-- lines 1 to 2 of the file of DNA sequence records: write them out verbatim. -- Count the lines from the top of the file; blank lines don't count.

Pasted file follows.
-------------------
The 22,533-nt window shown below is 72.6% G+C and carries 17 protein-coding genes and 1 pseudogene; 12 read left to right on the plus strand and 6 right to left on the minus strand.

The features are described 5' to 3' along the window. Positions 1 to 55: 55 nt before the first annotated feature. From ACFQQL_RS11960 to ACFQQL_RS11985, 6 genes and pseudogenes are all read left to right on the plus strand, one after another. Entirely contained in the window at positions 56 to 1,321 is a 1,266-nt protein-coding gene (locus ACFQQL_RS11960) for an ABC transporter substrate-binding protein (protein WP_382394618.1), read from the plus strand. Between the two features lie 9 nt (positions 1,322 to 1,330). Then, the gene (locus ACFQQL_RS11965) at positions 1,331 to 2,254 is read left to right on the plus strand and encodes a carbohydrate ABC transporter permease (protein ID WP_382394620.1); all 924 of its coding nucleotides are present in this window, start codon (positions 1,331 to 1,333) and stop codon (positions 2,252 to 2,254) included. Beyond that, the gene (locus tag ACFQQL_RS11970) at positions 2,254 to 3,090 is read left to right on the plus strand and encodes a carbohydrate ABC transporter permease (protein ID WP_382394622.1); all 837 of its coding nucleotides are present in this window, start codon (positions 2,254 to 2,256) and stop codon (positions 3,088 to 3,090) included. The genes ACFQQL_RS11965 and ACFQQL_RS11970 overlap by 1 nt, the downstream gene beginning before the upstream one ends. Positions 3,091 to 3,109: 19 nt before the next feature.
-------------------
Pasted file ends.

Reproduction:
The 22,533-nt window shown below is 72.6% G+C and carries 17 protein-coding genes and 1 pseudogene; 12 read left to right on the plus strand and 6 right to left on the minus strand.

The features are described 5' to 3' along the window. Positions 1 to 55: 55 nt before the first annotated feature. From ACFQQL_RS11960 to ACFQQL_RS11985, 6 genes and pseudogenes are all read left to right on the plus strand, one after another. Entirely contained in the window at positions 56 to 1,321 is a 1,266-nt protein-coding gene (locus ACFQQL_RS11960) for an ABC transporter substrate-binding protein (protein WP_382394618.1), read from the plus strand. Between the two features lie 9 nt (positions 1,322 to 1,330). Then, the gene (locus ACFQQL_RS11965) at positions 1,331 to 2,254 is read left to right on the plus strand and encodes a carbohydrate ABC transporter permease (protein ID WP_382394620.1); all 924 of its coding nucleotides are present in this window, start codon (positions 1,331 to 1,333) and stop codon (positions 2,252 to 2,254) included. Beyond that, the gene (locus tag ACFQQL_RS11970) at positions 2,254 to 3,090 is read left to right on the plus strand and encodes a carbohydrate ABC transporter permease (protein ID WP_382394622.1); all 837 of its coding nucleotides are present in this window, start codon (positions 2,254 to 2,256) and stop codon (positions 3,088 to 3,090) included. The genes ACFQQL_RS11965 and ACFQQL_RS11970 overlap by 1 nt, the downstream gene beginning before the upstream one ends. Positions 3,091 to 3,109: 19 nt before the next feature.